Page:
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Palm’s Linux smartphone debuts

Jun 8, 2009 — by Eric Brown — from the LinuxDevices Archive — 7 views

As promised, Palm's Linux-based smartphone went on sale Saturday, available exclusively for Sprint networks, says eWEEK. Early reviews have been favorable, although analysts worry about the lack of software and the ability of Sprint to effectively market the Palm Pre (pictured), says the story.

(Click for larger view of the Palm Pre)

The Palm Pre is available from a variety of stores for $200 with rebate, after a two-year service contract, and at Best Buy the rebates are said to be instantly redeemable, says the story in our sister publication, eWEEK.. The Palm Pre's launch was met with crowds of prospective shoppers in some locations, although not as large as for previous iPhone launches, says the story.

Meanwhile, the story links to glowing reviews in the New York Times and the Wall Street Journal, with the former calling it “elegant, joyous.” (Yes, smartphones are now covered like movies, and the Pre may end up being the feel-good movie of the year — a down and out former contendah fighting its way back to glory. If Mickey Rourke isn't available, see if we can get Sly Stallone.)

Palm Pre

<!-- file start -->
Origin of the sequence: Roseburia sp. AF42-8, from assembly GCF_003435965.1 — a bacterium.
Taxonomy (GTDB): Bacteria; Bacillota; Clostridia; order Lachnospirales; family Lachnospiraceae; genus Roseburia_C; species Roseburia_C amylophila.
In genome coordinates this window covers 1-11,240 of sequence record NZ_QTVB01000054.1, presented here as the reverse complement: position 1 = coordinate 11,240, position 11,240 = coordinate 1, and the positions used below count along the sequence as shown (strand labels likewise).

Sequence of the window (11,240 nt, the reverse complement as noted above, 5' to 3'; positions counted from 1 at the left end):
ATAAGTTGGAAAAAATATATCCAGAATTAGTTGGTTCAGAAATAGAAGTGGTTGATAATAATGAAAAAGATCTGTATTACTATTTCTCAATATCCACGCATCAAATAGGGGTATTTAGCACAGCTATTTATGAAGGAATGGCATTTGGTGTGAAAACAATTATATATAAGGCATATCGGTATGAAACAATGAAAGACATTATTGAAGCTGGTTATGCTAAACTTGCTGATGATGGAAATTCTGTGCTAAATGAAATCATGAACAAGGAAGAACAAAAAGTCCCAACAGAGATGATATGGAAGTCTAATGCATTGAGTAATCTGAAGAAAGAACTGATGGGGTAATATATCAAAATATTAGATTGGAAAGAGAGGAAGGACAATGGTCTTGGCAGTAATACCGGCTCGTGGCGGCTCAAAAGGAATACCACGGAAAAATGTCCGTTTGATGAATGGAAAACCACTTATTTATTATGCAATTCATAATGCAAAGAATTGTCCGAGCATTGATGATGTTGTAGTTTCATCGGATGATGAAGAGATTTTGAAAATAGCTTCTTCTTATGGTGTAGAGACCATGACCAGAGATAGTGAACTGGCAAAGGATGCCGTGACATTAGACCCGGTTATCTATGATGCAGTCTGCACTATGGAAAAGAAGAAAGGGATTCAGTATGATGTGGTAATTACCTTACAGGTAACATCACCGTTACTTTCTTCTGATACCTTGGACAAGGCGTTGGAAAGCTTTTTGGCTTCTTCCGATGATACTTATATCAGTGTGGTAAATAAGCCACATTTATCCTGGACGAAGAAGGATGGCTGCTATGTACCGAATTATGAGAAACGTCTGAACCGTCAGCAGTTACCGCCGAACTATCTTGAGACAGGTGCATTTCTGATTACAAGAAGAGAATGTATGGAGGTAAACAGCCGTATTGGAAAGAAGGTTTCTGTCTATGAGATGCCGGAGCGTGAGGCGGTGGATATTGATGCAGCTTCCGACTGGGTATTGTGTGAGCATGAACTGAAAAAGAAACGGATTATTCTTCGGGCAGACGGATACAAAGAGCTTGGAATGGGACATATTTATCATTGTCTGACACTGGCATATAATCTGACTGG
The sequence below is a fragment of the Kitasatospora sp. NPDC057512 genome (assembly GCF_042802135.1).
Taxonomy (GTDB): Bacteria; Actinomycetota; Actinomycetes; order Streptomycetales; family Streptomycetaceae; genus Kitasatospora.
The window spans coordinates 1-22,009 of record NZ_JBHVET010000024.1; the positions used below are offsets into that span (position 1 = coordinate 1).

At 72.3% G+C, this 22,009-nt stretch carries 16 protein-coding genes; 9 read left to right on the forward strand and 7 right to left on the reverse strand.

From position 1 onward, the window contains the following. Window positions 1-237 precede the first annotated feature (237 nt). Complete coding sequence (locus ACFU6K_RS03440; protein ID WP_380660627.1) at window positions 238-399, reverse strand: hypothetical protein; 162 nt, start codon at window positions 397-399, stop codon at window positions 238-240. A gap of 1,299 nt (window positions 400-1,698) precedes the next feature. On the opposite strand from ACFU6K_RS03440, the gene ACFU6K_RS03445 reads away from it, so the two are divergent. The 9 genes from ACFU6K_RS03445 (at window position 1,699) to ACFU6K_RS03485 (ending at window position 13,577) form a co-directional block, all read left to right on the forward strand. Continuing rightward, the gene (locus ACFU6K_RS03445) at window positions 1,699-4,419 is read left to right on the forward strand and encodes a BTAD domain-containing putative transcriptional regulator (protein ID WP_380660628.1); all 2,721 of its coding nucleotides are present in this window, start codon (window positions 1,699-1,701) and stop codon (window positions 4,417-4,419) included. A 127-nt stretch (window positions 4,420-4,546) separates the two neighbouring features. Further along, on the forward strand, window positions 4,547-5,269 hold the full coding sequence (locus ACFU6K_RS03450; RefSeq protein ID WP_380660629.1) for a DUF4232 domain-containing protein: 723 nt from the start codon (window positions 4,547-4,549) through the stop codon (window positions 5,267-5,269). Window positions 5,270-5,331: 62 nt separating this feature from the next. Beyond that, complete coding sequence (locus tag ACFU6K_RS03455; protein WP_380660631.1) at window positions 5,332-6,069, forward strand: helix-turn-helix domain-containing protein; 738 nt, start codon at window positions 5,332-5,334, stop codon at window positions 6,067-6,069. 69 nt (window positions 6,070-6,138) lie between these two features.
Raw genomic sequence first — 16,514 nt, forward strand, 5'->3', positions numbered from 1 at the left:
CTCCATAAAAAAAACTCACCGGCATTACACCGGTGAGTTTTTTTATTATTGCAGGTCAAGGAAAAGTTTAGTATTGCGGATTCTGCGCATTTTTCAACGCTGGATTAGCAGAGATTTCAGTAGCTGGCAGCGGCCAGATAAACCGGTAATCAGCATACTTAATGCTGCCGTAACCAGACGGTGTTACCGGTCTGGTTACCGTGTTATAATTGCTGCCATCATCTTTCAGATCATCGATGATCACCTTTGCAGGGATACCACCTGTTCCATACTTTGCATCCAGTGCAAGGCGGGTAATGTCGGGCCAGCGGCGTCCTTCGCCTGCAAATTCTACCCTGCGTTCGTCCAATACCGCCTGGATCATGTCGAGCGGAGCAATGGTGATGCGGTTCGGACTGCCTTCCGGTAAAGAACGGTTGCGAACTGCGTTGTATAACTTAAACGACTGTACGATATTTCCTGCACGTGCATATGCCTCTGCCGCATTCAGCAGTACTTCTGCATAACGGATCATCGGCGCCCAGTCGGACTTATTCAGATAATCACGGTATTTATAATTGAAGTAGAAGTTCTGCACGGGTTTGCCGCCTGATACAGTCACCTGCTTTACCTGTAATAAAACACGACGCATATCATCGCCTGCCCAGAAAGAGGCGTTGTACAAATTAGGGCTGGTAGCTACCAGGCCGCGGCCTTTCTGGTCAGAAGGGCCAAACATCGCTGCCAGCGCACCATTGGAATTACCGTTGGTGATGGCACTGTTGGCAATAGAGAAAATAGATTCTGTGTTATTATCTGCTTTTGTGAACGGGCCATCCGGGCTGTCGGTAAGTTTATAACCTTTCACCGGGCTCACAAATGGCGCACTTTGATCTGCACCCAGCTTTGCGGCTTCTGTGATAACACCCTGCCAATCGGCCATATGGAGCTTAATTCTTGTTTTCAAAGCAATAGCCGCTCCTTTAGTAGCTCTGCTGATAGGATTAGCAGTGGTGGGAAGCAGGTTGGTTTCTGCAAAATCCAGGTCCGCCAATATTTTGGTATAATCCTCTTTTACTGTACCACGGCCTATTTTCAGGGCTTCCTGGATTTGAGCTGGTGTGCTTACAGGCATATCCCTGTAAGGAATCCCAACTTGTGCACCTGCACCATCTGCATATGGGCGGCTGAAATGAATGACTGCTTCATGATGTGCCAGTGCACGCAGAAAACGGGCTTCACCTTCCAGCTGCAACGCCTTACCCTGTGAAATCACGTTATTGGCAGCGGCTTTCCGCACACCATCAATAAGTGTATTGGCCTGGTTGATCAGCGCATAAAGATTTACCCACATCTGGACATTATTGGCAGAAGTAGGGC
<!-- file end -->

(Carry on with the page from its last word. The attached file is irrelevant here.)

The reviews, however, also criticized the phone for the lack of available applications, notes eWEEK. Other potential problems are said to include a limited supply of phones, and Sprint's spotty track record in marketing major products, says the story.

Sprint is the exclusive provider of the Pre until at least the end of the year, but Verizon Wireless recently announced that it plans to offer the Linux-based Palm Pre in “the next six months or so,” and AT&T has also indicated the possibility of offering the phone.

The 3G-enabled Palm Pre hopes to compete not only with the iPhone, but also a new crop of Linux-based smartphones, especially those running the Google-sponsored Android stack. These includes the HTC G1 and and Magic phones, and the new I7500 phone from Samsung, which is scheduled to go on sale this month. Several more Android phones and netbooks, from Acer and others were announced at last week's Computex show, pushing the the expected number of Android phones to about 20. The LiMo Foundation says that a similar number of phones adhering to its rival Linux Mobile (LiMo) spec should arrive this year.

While Android lacks some of the advanced features of the Pre's WebOS stack, such as multi-touch I/O, synchronization, and multi-modal messaging, it has the advantage of hosting a fast-growing library of apps. WebOS is said to offer an open development environment, and the eWEEK story notes analysts who believe that the platform offers the tools for developers to quickly catch up. Yet with mobile developers stretched thin with the profusion of platforms available, even on Linux alone, it remains to be seen whether the Pre and WebOS can attract enough attention quickly enough to be a major player.


The Palm Pre is available now, with more information available here. Michelle Maisto's eWEEK story on the Pre's launch may be found here.

More information may also be found in our previous coverage, here.

This article was originally published on and has been donated to the open source community by QuinStreet Inc. Please visit for up-to-date news and articles about Linux and open source.

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